A survey containing validated measures of beliefs about actual and mythical cancer causes and health behaviours (smoking, alcohol consumption, physical activity, fruit and vegetable consumption, overweight) was administered to a representative English population sample (N = 1330).


Awareness of actual causes of cancer (52% accurately identified; 95% confidence interval [CI] 51–54) was greater than awareness of mythical cancer causes (36% accurately identified; 95% CI 34–37; P less than 0.01). The most commonly endorsed mythical cancer causes were exposure to stress (43%; 95% CI 40–45), food additives (42%; 95% CI 39–44) and electromagnetic frequencies (35%; 95% CI 33–38). In adjusted analysis, greater awareness of actual and mythical cancer causes was independently associated with younger age, higher social grade, being white and having post-16 qualifications. Awareness of actual but not mythical cancer causes was associated with not smoking and eating sufficient fruit and vegetables.


Awareness of actual and mythical cancer causes is poor in the general population. Only knowledge of established risk factors is associated with adherence to behavioural recommendations for reducing cancer risk.

Full reference:

The paper can be read at the  European Journal of Cancer or downloaded here 

In the media:

BBC News Fake cancer causes belief ‘rife’, research suggests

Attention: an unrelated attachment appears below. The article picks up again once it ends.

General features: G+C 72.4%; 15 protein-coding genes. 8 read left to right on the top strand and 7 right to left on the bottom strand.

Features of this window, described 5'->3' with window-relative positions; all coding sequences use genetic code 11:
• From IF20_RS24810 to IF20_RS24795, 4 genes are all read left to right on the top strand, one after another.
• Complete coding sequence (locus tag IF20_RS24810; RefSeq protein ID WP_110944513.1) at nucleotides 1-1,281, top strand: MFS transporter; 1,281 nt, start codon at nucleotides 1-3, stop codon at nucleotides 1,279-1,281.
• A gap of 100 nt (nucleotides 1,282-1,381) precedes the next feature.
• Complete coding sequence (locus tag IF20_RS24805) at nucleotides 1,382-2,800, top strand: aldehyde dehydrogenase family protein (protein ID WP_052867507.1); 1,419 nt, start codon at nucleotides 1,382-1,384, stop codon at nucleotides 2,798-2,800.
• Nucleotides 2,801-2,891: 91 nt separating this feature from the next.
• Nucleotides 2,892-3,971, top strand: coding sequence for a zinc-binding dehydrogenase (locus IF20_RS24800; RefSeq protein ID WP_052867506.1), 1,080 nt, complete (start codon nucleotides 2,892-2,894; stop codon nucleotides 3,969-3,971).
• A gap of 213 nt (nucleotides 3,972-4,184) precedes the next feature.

King’s Fund: NHS spending on drugs has grown at a rate of 5 per cent every year since 2010/11

The King’s Fund |April 2018 | Rising spend on NHS medicines could jeopardise patients’ access to drugs, warns The King’s Fund 

In  2016/17, NHS spending on drugs was £17.4 billion compared to £13 billion in 2010/11- an average growth of around 5 per cent a year, however within the same period the NHS budget grew by an average of 1 per cent a year. A new report from The King’s Fund highlights how the spending on drugs has outpaced the NHS budget.


According to accompanying press release, much of the increase in spending has been in hospitals, which now account for nearly 50 per cent of the total amount the NHS spends on medicines, with costs having grown by around 12 per cent a year since 2010/11.

Spending in primary care has decreased due to the encouragement of generic, rather than branded drugs leading to reductions of nearly a quarter in the average costs per item.

The full release can be read at The King’s Fund

The report The rising cost of medicines to the NHS is available here